The Corona Virus changed many aspects of our daily life. Two of the most important are related to distance work and distance education. We have seen how Zoom.com in December had 10 million entries per day and went to 200 million entries in March. These two trends will continue to be part of everyday life for much longer than people realize. Two technological aspects become fundamental themes.
The first, that the internet is no longer perceived as a privilege and became a citizen’s right. Similar to having access to drinking water, sewerage, electricity, and telephony. But not just any internet.
If we want to visualize this topic, we can think of highways called 4G currently under construction in developing nations. At least they are 4 lanes, with smooth slopes so that large trucks with cargo containers can climb efficiently, few curves with very wide radii of curvature. In addition, enormous bridges, viaducts and tunnels to help meet these requirements.
So let’s think about the next generation, the 5G highways. What happens is that these highways will not be made of asphalt, they will not have tunnels or viaducts, nor huge bridges. What’s more, we won’t even see them. They will be virtual highways. The internet will be at speeds measured in gigabits per second (Gbps) and not in megabits per second (Mbps). The unit called a “bit” or impulse, will replace the other called “atom”. Moving atoms involves enormous physical efforts. Moving “bits” has zero marginal cost, it happens instantenously and therefore it is extremely efficient.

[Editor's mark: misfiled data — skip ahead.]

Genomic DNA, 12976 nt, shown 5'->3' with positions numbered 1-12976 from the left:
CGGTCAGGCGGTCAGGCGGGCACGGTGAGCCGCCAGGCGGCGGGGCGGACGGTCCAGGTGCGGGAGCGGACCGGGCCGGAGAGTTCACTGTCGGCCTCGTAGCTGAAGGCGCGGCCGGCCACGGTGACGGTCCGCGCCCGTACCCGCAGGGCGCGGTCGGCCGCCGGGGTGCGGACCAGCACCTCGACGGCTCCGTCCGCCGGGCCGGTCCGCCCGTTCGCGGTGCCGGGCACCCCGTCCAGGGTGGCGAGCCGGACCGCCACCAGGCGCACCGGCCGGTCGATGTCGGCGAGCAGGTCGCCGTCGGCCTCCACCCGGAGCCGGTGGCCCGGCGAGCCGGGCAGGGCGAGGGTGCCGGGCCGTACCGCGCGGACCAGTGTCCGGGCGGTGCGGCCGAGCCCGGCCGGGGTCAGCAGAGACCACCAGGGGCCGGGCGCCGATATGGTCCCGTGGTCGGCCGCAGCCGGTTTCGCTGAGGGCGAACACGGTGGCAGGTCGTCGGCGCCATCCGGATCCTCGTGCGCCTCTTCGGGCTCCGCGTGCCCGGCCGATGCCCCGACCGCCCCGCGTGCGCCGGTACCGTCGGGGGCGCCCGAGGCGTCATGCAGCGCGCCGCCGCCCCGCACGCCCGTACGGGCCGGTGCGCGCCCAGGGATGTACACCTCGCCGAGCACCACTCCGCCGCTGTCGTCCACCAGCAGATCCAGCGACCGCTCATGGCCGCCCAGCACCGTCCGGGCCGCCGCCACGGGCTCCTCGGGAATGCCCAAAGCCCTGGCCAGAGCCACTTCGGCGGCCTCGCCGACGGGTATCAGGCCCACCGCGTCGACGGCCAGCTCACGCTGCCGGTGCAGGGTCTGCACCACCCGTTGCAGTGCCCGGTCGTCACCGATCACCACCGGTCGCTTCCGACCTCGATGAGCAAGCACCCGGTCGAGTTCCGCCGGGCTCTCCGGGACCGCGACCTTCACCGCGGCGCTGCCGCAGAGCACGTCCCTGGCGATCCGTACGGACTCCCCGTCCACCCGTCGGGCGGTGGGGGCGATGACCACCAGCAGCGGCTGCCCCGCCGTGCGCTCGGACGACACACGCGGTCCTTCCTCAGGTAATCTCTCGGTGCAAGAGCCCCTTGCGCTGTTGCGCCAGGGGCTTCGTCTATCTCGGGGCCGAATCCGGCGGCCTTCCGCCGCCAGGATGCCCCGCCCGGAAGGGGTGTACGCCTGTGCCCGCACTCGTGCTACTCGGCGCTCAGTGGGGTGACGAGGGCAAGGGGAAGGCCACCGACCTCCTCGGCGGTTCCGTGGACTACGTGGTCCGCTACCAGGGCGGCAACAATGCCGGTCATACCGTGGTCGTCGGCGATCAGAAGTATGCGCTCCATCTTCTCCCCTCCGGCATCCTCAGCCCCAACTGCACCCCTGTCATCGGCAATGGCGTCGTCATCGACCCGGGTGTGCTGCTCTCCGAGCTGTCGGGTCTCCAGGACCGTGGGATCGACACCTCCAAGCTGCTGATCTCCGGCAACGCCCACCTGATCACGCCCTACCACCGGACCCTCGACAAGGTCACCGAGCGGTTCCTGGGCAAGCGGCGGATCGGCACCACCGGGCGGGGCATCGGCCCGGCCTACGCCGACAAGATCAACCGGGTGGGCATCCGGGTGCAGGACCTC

A surgeon who has to operate remotely on a patient cannot afford to wait even a tenth of a second because it can mean the death of the patient.
Within 10–15 years, autonomous electric vehicles will have to process thousands of impulses per miliseconds and their sensors will respond in real time to cars and pedestrians, animals, or sudden obstacles. That is, also in real time. That is the fundamental reason for the 5G “highway”.
The second case is related to education at a distance, brought to light with terrible consequence due to the pandemic. Millions of children in developing countries were unable to attend classes during these last 4 months due to not having the internet and not having a device called a laptop, tablet or even a smartphone. This equipment also becomes, in the case of students, no longer a privilege, but a citizen right. This last point was the one we tried to solve with the One Laptop Per Child project. We delivered 3 million. We need to deliver one billion worldwide. That is the number of children in third world countries that were left out of the educational system. The negative consequences for society in terms of equality will be horrendous. Not to mention what will happen in terms of competitiveness.
These two issues should be part of cutting edge public policy in developing nations. Otherwise these countries will not be able to be effective participants of the 21st century.
Published in Medium.com July 20, 2020